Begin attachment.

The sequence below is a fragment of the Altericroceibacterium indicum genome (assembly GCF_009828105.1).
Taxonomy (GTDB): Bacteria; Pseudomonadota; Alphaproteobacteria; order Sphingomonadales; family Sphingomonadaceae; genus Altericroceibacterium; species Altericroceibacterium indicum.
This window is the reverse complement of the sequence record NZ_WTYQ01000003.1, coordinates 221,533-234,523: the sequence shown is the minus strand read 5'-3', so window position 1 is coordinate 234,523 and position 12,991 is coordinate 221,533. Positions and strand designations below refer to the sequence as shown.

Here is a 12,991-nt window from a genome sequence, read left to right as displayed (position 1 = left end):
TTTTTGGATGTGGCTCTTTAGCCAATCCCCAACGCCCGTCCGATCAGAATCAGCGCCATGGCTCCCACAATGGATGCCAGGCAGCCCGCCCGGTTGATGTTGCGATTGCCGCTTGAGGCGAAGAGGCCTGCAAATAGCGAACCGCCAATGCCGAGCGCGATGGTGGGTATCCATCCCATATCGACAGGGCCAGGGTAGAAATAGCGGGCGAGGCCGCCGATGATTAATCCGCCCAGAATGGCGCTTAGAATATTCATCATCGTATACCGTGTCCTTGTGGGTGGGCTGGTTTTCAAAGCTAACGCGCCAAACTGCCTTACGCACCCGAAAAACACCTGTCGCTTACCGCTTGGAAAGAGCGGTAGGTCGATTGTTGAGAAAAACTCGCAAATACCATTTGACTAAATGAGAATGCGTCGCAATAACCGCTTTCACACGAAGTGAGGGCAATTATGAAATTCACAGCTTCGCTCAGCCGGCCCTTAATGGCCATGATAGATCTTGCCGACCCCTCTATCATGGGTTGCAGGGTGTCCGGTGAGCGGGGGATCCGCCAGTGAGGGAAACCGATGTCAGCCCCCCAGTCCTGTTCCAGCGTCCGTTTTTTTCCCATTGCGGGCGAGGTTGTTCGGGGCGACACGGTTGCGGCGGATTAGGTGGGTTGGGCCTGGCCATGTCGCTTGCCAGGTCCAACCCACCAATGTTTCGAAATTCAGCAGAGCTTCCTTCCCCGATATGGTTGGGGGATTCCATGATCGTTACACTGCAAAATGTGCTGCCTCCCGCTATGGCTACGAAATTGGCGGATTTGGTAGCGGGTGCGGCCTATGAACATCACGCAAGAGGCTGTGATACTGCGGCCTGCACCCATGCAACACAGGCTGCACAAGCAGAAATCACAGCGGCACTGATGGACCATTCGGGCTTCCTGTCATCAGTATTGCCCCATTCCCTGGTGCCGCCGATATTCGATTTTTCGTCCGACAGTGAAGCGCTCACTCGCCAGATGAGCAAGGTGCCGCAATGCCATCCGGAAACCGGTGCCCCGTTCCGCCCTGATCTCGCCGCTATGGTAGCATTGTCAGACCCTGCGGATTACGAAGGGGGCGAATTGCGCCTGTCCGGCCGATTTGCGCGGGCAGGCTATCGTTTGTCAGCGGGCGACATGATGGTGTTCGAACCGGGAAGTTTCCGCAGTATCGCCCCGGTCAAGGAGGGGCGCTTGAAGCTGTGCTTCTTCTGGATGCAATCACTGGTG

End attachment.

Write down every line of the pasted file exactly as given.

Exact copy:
The sequence below is a fragment of the Altericroceibacterium indicum genome (assembly GCF_009828105.1).
Taxonomy (GTDB): Bacteria; Pseudomonadota; Alphaproteobacteria; order Sphingomonadales; family Sphingomonadaceae; genus Altericroceibacterium; species Altericroceibacterium indicum.
This window is the reverse complement of the sequence record NZ_WTYQ01000003.1, coordinates 221,533-234,523: the sequence shown is the minus strand read 5'-3', so window position 1 is coordinate 234,523 and position 12,991 is coordinate 221,533. Positions and strand designations below refer to the sequence as shown.

Here is a 12,991-nt window from a genome sequence, read left to right as displayed (position 1 = left end):
TTTTTGGATGTGGCTCTTTAGCCAATCCCCAACGCCCGTCCGATCAGAATCAGCGCCATGGCTCCCACAATGGATGCCAGGCAGCCCGCCCGGTTGATGTTGCGATTGCCGCTTGAGGCGAAGAGGCCTGCAAATAGCGAACCGCCAATGCCGAGCGCGATGGTGGGTATCCATCCCATATCGACAGGGCCAGGGTAGAAATAGCGGGCGAGGCCGCCGATGATTAATCCGCCCAGAATGGCGCTTAGAATATTCATCATCGTATACCGTGTCCTTGTGGGTGGGCTGGTTTTCAAAGCTAACGCGCCAAACTGCCTTACGCACCCGAAAAACACCTGTCGCTTACCGCTTGGAAAGAGCGGTAGGTCGATTGTTGAGAAAAACTCGCAAATACCATTTGACTAAATGAGAATGCGTCGCAATAACCGCTTTCACACGAAGTGAGGGCAATTATGAAATTCACAGCTTCGCTCAGCCGGCCCTTAATGGCCATGATAGATCTTGCCGACCCCTCTATCATGGGTTGCAGGGTGTCCGGTGAGCGGGGGATCCGCCAGTGAGGGAAACCGATGTCAGCCCCCCAGTCCTGTTCCAGCGTCCGTTTTTTTCCCATTGCGGGCGAGGTTGTTCGGGGCGACACGGTTGCGGCGGATTAGGTGGGTTGGGCCTGGCCATGTCGCTTGCCAGGTCCAACCCACCAATGTTTCGAAATTCAGCAGAGCTTCCTTCCCCGATATGGTTGGGGGATTCCATGATCGTTACACTGCAAAATGTGCTGCCTCCCGCTATGGCTACGAAATTGGCGGATTTGGTAGCGGGTGCGGCCTATGAACATCACGCAAGAGGCTGTGATACTGCGGCCTGCACCCATGCAACACAGGCTGCACAAGCAGAAATCACAGCGGCACTGATGGACCATTCGGGCTTCCTGTCATCAGTATTGCCCCATTCCCTGGTGCCGCCGATATTCGATTTTTCGTCCGACAGTGAAGCGCTCACTCGCCAGATGAGCAAGGTGCCGCAATGCCATCCGGAAACCGGTGCCCCGTTCCGCCCTGATCTCGCCGCTATGGTAGCATTGTCAGACCCTGCGGATTACGAAGGGGGCGAATTGCGCCTGTCCGGCCGATTTGCGCGGGCAGGCTATCGTTTGTCAGCGGGCGACATGATGGTGTTCGAACCGGGAAGTTTCCGCAGTATCGCCCCGGTCAAGGAGGGGCGCTTGAAGCTGTGCTTCTTCTGGATGCAATCACTGGTG